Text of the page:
Thomas Dimitroff was a guest on SiriusXM NFL Radio on Tuesday and indicated the Atlanta Falcons are prepared to move forward without right guard Chris Chester. Chester has been the Falcons starting right guard for the last two seasons. He started every Falcons game at right guard this past season.
Chester is an unrestricted free agent and has been contemplating retirement since the Falcons’ Super Bowl loss. “If I were betting on it, I’d say it’s time for him to make his move to the next part of his life,” Dimitroff said. “He was a really good asset for us, of course. He helped solidify that (interior line) with (center) Alex Mack and (left guard) Andy Levitre.”
The Falcons currently have three options on the roster to start at right guard next season. 2016 sixth-round draft pick out of San Jose State Wes Schweitzer, versatile Ben Garland, and free agent signee Hugh Thorton.
“They’ll battle for sure at the guard spot, and (we’ll) see where it goes,” Head Coach Dan Quinn said about Garland and Schweitzer. “Both of them are unique. Both of them, in the run game, are really rock solid. Pass protection is something where you have to get in the fire. You have to go through it and do it.”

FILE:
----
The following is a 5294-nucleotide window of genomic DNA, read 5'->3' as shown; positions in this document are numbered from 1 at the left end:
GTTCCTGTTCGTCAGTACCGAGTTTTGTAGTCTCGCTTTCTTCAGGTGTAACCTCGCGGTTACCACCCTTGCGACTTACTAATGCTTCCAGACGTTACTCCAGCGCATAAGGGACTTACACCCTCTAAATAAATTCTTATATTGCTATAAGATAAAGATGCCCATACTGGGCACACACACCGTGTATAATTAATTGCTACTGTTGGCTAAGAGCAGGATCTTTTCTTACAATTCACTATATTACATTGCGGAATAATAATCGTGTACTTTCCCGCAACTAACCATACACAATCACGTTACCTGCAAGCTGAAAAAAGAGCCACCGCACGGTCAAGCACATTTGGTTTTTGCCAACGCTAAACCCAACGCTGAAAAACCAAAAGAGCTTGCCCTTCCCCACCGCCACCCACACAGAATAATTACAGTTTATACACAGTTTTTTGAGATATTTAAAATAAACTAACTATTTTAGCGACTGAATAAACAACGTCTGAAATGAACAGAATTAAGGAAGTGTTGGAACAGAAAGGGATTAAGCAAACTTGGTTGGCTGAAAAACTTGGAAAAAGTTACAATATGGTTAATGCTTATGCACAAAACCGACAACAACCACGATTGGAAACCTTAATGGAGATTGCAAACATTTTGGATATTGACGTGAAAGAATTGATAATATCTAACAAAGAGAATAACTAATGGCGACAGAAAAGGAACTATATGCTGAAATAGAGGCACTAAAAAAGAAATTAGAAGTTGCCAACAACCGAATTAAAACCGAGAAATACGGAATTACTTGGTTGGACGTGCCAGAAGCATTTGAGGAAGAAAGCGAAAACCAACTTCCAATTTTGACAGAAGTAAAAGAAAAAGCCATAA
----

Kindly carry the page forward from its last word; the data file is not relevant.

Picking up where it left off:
In terms of experience, Thorton has the upper hand with 32 starts under his belt. He would likely be the best run blocker of the group if he can prove he is healthy. Schweitzer nearly beat out Chester for the starting job last offseason and has experience in a zone-blocking system at San Jose State. Garland was more valuable on defense last season but has the toughness and grit to excel next to All-Pro center Alex Mack.
The Falcons could also look to the draft for an upgrade. Forrest Lamp and Dan Feeney are the guards projected to go highest during April’s draft. Both of those players possess the athleticism to excel in the Falcons zone-blocking scheme as well.
Josh Schultz is a staff writer for Pro Football Spot’s Atlanta Falcons Coverage. Follow Josh on twitter @draftblackboard and on his Facebook page: Josh Schultz, Pro Football Spot.